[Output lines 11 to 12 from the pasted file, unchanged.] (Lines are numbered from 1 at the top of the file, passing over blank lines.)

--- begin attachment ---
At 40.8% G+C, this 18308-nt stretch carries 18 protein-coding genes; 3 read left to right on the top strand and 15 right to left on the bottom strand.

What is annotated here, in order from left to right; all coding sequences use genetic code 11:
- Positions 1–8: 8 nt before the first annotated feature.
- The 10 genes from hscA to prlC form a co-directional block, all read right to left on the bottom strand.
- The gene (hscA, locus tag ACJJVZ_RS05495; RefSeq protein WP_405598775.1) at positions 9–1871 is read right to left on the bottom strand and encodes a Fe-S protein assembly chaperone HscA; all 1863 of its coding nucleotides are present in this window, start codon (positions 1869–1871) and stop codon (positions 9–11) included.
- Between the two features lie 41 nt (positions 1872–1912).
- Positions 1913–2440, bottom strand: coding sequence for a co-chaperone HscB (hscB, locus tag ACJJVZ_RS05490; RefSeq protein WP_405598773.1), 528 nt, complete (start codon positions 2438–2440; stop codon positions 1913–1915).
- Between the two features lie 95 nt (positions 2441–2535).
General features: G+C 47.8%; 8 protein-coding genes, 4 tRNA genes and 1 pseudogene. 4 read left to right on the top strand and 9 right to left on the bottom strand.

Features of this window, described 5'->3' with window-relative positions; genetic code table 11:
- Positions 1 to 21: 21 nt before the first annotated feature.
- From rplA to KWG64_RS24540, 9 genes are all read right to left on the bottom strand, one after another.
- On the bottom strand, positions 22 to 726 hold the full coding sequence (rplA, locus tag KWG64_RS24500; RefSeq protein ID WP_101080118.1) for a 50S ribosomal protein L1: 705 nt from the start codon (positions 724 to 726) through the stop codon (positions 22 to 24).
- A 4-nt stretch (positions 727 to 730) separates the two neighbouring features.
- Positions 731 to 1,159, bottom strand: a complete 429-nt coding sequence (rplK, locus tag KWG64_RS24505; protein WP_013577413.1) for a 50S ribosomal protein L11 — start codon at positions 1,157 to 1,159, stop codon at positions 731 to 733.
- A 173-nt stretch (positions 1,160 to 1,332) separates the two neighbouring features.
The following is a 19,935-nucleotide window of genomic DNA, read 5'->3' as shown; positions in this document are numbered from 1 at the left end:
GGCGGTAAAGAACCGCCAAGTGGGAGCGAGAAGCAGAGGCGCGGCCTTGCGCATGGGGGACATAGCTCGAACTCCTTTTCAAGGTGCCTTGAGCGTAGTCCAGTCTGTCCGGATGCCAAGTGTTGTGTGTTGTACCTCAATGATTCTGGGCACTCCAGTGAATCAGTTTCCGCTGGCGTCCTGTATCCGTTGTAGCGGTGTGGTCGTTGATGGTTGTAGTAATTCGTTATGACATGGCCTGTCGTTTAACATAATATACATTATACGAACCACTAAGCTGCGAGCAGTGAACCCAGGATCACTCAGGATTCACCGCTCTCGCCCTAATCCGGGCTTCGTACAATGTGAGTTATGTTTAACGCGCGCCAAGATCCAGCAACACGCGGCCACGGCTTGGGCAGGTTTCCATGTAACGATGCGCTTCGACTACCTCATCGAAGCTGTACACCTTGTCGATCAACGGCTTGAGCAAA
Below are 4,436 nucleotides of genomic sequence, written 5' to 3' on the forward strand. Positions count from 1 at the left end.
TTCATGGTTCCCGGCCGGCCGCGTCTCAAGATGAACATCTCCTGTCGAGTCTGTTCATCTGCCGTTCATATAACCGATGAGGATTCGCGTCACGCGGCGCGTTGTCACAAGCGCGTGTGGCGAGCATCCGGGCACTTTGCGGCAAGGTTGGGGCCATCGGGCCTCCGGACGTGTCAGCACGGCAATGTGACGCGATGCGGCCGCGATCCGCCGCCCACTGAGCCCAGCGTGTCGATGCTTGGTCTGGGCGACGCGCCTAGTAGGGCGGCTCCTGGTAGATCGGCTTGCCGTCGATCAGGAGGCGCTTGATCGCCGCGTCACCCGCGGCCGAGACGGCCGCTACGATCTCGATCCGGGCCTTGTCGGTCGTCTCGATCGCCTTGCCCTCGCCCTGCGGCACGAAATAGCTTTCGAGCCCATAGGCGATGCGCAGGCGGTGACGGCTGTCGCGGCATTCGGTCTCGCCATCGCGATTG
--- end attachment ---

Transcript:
- Positions 1 to 21: 21 nt before the first annotated feature.
- From rplA to KWG64_RS24540, 9 genes are all read right to left on the bottom strand, one after another.